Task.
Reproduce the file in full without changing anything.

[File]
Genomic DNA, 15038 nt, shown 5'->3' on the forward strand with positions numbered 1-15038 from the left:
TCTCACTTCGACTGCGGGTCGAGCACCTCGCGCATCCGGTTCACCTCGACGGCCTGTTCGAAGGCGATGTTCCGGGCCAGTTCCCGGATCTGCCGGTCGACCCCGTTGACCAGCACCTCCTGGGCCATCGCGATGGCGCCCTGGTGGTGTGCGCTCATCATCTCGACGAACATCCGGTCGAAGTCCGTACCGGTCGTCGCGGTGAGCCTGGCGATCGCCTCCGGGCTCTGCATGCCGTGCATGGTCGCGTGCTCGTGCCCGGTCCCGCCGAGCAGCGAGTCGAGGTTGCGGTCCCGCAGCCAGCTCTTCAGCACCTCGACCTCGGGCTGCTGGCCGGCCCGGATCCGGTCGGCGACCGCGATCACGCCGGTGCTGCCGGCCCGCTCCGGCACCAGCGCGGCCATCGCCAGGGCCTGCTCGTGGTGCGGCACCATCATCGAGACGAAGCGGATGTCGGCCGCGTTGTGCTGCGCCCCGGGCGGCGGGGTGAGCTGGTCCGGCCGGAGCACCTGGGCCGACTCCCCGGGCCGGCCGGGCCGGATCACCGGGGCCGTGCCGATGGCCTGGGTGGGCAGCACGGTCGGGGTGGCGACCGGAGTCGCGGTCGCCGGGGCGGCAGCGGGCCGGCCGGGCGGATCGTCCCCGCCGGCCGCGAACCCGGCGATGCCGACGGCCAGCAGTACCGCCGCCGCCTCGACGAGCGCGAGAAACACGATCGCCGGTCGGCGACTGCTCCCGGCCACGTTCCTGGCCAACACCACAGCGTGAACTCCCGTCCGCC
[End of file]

Genomic DNA, 15038 nt, shown 5'->3' on the forward strand with positions numbered 1-15038 from the left:
TCTCACTTCGACTGCGGGTCGAGCACCTCGCGCATCCGGTTCACCTCGACGGCCTGTTCGAAGGCGATGTTCCGGGCCAGTTCCCGGATCTGCCGGTCGACCCCGTTGACCAGCACCTCCTGGGCCATCGCGATGGCGCCCTGGTGGTGTGCGCTCATCATCTCGACGAACATCCGGTCGAAGTCCGTACCGGTCGTCGCGGTGAGCCTGGCGATCGCCTCCGGGCTCTGCATGCCGTGCATGGTCGCGTGCTCGTGCCCGGTCCCGCCGAGCAGCGAGTCGAGGTTGCGGTCCCGCAGCCAGCTCTTCAGCACCTCGACCTCGGGCTGCTGGCCGGCCCGGATCCGGTCGGCGACCGCGATCACGCCGGTGCTGCCGGCCCGCTCCGGCACCAGCGCGGCCATCGCCAGGGCCTGCTCGTGGTGCGGCACCATCATCGAGACGAAGCGGATGTCGGCCGCGTTGTGCTGCGCCCCGGGCGGCGGGGTGAGCTGGTCCGGCCGGAGCACCTGGGCCGACTCCCCGGGCCGGCCGGGCCGGATCACCGGGGCCGTGCCGATGGCCTGGGTGGGCAGCACGGTCGGGGTGGCGACCGGAGTCGCGGTCGCCGGGGCGGCAGCGGGCCGGCCGGGCGGATCGTCCCCGCCGGCCGCGAACCCGGCGATGCCGACGGCCAGCAGTACCGCCGCCGCCTCGACGAGCGCGAGAAACACGATCGCCGGTCGGCGACTGCTCCCGGCCACGTTCCTGGCCAACACCACAGCGTGAACTCCCGTCCGCC